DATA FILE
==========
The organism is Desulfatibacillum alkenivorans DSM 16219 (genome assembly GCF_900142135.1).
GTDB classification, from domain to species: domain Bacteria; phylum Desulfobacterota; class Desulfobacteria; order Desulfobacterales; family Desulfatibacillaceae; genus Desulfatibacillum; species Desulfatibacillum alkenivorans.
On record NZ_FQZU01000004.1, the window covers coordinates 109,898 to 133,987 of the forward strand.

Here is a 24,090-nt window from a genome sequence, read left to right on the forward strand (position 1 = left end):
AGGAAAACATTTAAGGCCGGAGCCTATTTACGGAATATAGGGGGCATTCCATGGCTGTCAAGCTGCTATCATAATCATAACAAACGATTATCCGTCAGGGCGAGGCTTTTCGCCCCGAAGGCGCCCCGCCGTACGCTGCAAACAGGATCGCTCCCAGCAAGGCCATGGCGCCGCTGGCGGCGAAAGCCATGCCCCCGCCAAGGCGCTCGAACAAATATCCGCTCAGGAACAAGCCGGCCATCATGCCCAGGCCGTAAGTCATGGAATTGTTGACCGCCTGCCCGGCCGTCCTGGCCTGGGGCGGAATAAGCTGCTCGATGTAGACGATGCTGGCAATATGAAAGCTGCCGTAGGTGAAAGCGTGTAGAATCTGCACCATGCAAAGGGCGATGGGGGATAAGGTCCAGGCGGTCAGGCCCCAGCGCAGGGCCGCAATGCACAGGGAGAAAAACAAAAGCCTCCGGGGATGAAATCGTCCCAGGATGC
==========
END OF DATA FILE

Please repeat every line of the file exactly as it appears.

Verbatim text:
The organism is Desulfatibacillum alkenivorans DSM 16219 (genome assembly GCF_900142135.1).
GTDB classification, from domain to species: domain Bacteria; phylum Desulfobacterota; class Desulfobacteria; order Desulfobacterales; family Desulfatibacillaceae; genus Desulfatibacillum; species Desulfatibacillum alkenivorans.
On record NZ_FQZU01000004.1, the window covers coordinates 109,898 to 133,987 of the forward strand.

Here is a 24,090-nt window from a genome sequence, read left to right on the forward strand (position 1 = left end):
AGGAAAACATTTAAGGCCGGAGCCTATTTACGGAATATAGGGGGCATTCCATGGCTGTCAAGCTGCTATCATAATCATAACAAACGATTATCCGTCAGGGCGAGGCTTTTCGCCCCGAAGGCGCCCCGCCGTACGCTGCAAACAGGATCGCTCCCAGCAAGGCCATGGCGCCGCTGGCGGCGAAAGCCATGCCCCCGCCAAGGCGCTCGAACAAATATCCGCTCAGGAACAAGCCGGCCATCATGCCCAGGCCGTAAGTCATGGAATTGTTGACCGCCTGCCCGGCCGTCCTGGCCTGGGGCGGAATAAGCTGCTCGATGTAGACGATGCTGGCAATATGAAAGCTGCCGTAGGTGAAAGCGTGTAGAATCTGCACCATGCAAAGGGCGATGGGGGATAAGGTCCAGGCGGTCAGGCCCCAGCGCAGGGCCGCAATGCACAGGGAGAAAAACAAAAGCCTCCGGGGATGAAATCGTCCCAGGATGC